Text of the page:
On both the left and the right, political affiliation began to be a stronger indicator of where a person stands on an issue rather than religious affiliation. Groups with oxymoronic names like "Catholics for Choice" muddied the waters, as did the organized effort to dispute the U.S. bishops' pastoral letters on disarmament and economics.
In 2004, the candidacy of John Kerry led some bishops to take a stance that none had before: denying communion to a Catholic candidate because of his position on abortion. Denver Archbishop Charles Chaput was more equivocal than his suffragan Bishop Michael Sheridan of Colorado Springs and his colleague Archbishop Raymond Burke of St. Louis. The bishops' stance angered many Catholic Democrats and, in 2008, they determined to provide some cover for Barack Obama. "Catholics for Obama" was launched. I remember thinking at the time that it was necessary but also represented a different kind of political organization that was deeply problematic, at least from an ecclesial point of view.
One of the founders of the group, and its first national co-chair, was former Duquesne Law School dean Nicholas Cafardi. I asked him this week if he thought that these kinds of organizations, understandable at the time, were still a good idea.
"If by Catholics for Trump or Catholics for Biden, you mean that neither political party is four-square with Catholic values, then I agree," Cafardi told me in an email. "If you mean that our bishops should stay out of endorsing candidates, then I agree. If, however, you mean that we should not bring our Catholic values into the voting booth, and prior to voting, not explain — even publicly — how our Catholic values have informed our vote, (which I know you do not mean — but others might so interpret such a position, e.g., no Catholics for Trump or Biden), then I would disagree."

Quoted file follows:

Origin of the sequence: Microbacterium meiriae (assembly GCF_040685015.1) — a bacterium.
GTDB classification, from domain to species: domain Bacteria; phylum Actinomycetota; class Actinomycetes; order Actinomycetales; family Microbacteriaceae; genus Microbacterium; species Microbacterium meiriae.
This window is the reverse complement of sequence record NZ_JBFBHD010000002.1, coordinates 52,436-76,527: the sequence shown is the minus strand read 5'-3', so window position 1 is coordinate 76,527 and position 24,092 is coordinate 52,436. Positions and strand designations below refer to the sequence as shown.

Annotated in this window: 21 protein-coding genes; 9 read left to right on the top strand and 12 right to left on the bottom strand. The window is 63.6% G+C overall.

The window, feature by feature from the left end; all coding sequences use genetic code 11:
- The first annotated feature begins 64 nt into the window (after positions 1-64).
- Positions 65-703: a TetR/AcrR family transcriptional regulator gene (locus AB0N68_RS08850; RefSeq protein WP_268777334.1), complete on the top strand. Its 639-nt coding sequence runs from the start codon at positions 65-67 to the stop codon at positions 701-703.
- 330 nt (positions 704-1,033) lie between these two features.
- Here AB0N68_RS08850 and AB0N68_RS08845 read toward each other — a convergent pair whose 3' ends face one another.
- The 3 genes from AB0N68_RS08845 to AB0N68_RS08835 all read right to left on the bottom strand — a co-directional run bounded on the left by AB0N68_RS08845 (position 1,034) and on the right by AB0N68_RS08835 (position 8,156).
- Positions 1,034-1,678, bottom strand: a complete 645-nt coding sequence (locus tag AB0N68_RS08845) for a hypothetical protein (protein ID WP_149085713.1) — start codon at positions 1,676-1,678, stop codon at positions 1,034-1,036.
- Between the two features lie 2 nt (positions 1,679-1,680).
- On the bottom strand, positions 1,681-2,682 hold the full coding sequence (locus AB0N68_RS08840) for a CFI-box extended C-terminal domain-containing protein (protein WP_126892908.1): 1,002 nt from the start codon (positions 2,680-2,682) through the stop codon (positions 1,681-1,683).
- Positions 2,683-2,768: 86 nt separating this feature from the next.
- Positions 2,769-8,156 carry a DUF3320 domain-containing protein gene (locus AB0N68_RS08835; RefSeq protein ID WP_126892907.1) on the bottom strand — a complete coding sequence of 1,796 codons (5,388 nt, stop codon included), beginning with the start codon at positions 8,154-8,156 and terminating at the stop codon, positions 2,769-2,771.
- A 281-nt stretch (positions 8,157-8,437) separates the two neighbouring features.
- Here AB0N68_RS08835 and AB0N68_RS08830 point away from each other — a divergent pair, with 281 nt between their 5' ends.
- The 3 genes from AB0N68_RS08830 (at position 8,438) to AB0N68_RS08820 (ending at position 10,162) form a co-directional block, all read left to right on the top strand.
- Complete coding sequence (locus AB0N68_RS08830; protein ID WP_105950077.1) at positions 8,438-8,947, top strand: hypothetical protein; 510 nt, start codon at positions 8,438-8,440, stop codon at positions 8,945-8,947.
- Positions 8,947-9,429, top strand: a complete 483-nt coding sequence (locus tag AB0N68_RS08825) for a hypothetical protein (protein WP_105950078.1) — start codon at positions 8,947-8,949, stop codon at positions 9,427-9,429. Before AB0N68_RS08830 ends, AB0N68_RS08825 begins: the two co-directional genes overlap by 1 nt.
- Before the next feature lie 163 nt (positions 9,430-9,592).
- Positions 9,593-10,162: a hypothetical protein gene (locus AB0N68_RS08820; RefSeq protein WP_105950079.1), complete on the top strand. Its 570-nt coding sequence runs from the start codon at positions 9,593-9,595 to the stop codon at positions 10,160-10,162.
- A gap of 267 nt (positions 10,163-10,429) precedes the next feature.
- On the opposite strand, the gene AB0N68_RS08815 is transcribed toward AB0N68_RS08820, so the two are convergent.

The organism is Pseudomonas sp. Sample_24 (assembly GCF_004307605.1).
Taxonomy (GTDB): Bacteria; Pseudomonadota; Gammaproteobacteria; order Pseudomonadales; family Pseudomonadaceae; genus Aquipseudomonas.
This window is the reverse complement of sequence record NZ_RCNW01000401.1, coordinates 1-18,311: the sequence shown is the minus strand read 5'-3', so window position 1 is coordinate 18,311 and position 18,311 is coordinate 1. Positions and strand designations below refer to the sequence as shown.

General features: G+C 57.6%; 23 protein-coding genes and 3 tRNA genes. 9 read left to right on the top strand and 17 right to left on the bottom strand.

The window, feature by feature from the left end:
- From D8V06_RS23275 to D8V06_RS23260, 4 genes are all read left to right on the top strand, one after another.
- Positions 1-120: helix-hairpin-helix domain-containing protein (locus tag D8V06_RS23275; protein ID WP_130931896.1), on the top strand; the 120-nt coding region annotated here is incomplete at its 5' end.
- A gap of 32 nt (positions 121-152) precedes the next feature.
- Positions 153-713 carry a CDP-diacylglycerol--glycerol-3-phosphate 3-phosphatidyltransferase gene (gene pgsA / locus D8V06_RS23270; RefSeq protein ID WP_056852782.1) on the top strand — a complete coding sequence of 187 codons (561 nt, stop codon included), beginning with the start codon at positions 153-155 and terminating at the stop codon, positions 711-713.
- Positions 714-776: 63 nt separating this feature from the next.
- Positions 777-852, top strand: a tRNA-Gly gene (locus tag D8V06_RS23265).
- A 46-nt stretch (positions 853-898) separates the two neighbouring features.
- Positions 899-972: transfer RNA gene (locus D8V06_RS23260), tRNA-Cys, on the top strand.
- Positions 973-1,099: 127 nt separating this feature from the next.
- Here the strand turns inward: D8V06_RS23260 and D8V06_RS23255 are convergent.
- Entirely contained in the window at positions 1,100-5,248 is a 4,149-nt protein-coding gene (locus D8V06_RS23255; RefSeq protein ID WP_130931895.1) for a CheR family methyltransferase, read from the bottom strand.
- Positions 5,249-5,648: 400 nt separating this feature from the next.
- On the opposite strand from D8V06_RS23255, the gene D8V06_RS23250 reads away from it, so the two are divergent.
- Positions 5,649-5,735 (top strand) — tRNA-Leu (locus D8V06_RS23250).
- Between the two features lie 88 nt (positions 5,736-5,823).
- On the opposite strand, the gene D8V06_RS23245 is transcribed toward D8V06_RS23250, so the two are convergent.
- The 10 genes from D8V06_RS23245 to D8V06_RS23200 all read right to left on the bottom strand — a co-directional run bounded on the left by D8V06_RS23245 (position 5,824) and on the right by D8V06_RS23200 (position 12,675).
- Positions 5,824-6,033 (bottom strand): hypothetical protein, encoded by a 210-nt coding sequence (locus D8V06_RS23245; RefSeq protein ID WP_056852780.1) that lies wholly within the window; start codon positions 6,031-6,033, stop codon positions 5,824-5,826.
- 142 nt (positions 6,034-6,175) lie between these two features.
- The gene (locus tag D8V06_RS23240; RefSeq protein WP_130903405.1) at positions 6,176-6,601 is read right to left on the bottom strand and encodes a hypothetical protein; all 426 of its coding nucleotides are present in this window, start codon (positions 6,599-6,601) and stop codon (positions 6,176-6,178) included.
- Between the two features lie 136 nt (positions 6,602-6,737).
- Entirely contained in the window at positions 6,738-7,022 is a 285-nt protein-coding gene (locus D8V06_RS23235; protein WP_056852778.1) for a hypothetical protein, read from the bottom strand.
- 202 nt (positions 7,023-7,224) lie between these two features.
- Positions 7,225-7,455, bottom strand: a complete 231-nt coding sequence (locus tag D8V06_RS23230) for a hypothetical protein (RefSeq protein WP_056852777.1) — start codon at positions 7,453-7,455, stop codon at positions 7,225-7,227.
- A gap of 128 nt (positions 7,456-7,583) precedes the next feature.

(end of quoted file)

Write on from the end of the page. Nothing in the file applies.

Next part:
Not for the first time, Cafardi's sage advice has kept me from advocating a rash and ultimately mistaken position!
Still, as I noted last week in my series on H. Richard Niebuhr's Christ and Culture, the collapse of our ecclesial life into political ideologies and strategies needs to stop. Maybe the bishops should follow Listecki's lead and simply make sure that everyone knows these organizations are political organizations, not religious ones. Maybe they should more actively discourage them. Maybe the bishops should stay out of it altogether. I am not entirely resolved in my own mind which way forward is best for our country or for our church.
In my indecision and ambivalence, I sit with my confusion and then, in a moment of inspiration, and after watching EWTN's Raymond Arroyo defend the president's response to the coronavirus, it hits me: I am framing the question wrongly. It is not a matter of whether or not a Catholic can and should vote for Trump. The issue is whether any sentient being should do so. The answer is increasingly and obviously in the negative.
[Michael Sean Winters covers the nexus of religion and politics for NCR.]